Amidst highly volatile stock markets, the daily systematic investment plan introduced by Bharti AXA Investment Managers is expected to minimize risk and to generate greater risk adjusted returns while increasing investor participation. The feature, introduced for the first time in India with an equity scheme, allows one to invest on a daily basis a minimum Rs 300 per day. It has a lock-in period of one month, during which an investor has to pay the SIP amount without any default. Beyond this time, an investor can withdraw the money invested with return at any point of time. If one should fail to pay the SIP amount on any particular working day, his investment will not default but his return will be adjusted against the failure of payment for that day. If successful, the fund house plans to bring down the minimum amount to Rs 150 to make it more affordable to retail investors across the country. The fund house will also try to make the daily SIP available with its newer schemes in the days to come.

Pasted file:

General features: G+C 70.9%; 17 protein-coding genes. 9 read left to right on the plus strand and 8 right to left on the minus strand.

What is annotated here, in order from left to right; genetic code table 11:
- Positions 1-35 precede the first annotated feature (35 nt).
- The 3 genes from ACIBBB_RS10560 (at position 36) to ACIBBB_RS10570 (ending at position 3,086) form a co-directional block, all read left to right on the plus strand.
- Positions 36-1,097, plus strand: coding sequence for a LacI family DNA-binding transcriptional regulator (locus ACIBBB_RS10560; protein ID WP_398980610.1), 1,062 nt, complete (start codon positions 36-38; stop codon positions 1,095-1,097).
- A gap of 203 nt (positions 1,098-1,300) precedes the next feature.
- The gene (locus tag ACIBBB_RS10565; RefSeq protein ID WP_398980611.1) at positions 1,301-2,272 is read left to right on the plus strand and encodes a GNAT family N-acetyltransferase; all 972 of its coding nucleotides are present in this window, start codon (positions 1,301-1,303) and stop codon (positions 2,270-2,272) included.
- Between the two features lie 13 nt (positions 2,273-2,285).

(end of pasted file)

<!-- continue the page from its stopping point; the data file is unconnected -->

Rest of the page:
Principal Mutual Fund has entered into an alliance with United Bank of India, a leading public sector bank, for distribution of its products through the bank’s branch network.

Regulatory Rigmarole